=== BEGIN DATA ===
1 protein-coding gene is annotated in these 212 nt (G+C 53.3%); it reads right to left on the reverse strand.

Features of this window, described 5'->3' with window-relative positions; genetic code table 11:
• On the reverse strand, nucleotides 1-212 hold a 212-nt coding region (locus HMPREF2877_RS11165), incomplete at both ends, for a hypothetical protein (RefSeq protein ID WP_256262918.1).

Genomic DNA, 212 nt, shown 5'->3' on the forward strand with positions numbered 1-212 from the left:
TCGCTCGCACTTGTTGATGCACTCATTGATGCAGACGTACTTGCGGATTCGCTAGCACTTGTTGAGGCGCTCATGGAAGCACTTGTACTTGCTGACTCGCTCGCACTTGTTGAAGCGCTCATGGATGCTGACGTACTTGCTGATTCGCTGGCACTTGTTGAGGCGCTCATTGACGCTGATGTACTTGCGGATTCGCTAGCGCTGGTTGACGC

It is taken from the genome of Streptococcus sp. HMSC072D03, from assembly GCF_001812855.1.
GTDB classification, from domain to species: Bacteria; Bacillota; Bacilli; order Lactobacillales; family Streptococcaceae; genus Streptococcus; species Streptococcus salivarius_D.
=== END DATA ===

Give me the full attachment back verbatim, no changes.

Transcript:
1 protein-coding gene is annotated in these 212 nt (G+C 53.3%); it reads right to left on the reverse strand.

Features of this window, described 5'->3' with window-relative positions; genetic code table 11:
• On the reverse strand, nucleotides 1-212 hold a 212-nt coding region (locus HMPREF2877_RS11165), incomplete at both ends, for a hypothetical protein (RefSeq protein ID WP_256262918.1).

Genomic DNA, 212 nt, shown 5'->3' on the forward strand with positions numbered 1-212 from the left:
TCGCTCGCACTTGTTGATGCACTCATTGATGCAGACGTACTTGCGGATTCGCTAGCACTTGTTGAGGCGCTCATGGAAGCACTTGTACTTGCTGACTCGCTCGCACTTGTTGAAGCGCTCATGGATGCTGACGTACTTGCTGATTCGCTGGCACTTGTTGAGGCGCTCATTGACGCTGATGTACTTGCGGATTCGCTAGCGCTGGTTGACGC

It is taken from the genome of Streptococcus sp. HMSC072D03, from assembly GCF_001812855.1.
GTDB classification, from domain to species: Bacteria; Bacillota; Bacilli; order Lactobacillales; family Streptococcaceae; genus Streptococcus; species Streptococcus salivarius_D.